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Optimal Ceph Erasure Code Repair Bandwidth and Disk I/O by Clay Code

 

Distributed Software-Defined Storage such as Ceph and Swift use replication and erasure coding techniques to provide high availability despite multiple disk failure. Multiple replications technique has the advantage of simplicity. It re-heal the data by re-copy from the replica. However, replication uses at least three times its original size to store the data. This increases the cost of using the replication technique.

In contrast, the erasure code uses much less capacity to offer the same data, or even higher availability compare to replica 3. Erasure coding divides original data to k number of data chunks and generates an extra m number of the coding chunks. Coding chunks are generated by the encoding function for data healing. The example of using k=4 and m=2 erasure coding will consume (4+2)/4= 1.5 times of original data size, and data can survive if there are concurrently up to 2 disks or hosts fail. RS erasure code is far more flexible and space-efficient. For storage applications that require large data sets, using erasure coding can save substantial capital expenditures.

 

The disadvantage of traditional erasure codes such as the popular Reed-Solomon erasure code is that they take a much longer time to re-heal the lost chunks. It is computationally intensive when to create and repair erasure code chunks.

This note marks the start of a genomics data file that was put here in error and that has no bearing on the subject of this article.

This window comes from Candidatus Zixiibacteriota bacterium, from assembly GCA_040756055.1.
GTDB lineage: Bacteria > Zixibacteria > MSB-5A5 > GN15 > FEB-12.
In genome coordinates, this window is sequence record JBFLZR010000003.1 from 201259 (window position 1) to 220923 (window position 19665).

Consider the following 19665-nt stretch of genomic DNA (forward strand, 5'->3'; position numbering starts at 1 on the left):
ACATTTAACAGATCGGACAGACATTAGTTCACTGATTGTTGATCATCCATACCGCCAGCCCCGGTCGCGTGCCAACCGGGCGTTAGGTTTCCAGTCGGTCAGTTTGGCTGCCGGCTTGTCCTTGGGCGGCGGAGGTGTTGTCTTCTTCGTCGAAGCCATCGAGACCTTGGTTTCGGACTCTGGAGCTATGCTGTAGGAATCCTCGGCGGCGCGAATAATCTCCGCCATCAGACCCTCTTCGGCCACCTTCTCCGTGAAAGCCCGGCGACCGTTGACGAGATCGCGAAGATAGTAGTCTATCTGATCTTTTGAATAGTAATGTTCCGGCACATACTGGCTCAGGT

Ceph version Nautilus supports a new erasure code plugin, Clay codes, that extract the best of Maximum Distance Separate (MDS) erasure code and modern Minimum Storage Regression (MSR) codes. Clay codes have significant improvement in repair performance. An example code that has 1.25x storage overhead shows to reduce repair network traffic by a factor of 2.9 in comparison with RS code, and similar reductions are obtained for both repair time, and disk read.[1] 

 

Ambedded has supported the Clay erasure code in his latest version of Unified Virtual Stor (UVS) Manager to enable users to create Clay erasure code pools. Ambedded also benchmarks the read/write and recovery performance of replica 3, Jerasure, and Clay erasure codes. These tests use a 21 OSD Ceph cluster running on Ambedded Arm microserver Ceph Appliance Mars 400. The erasure code k=4 and m=2. The benchmarks show Clay Code uses recovery time 62% less in comparison with Jerasure code. The 4KB object random read of Clay code IOPS is 17% more than the Jerasure code. The 4KB object random write and 4MB sequential read and write performance is similar to Jerasure code. These improvements by Clay code make the motivation to use erasure code in Ceph storage.

 

 

References

[1] https://www.usenix.org/system/files/conference/fast18/fast18-vajha.pdf

[2] https://ece.umd.edu/news/story/ye-barg-win-ieee-data-storage-best-paper-award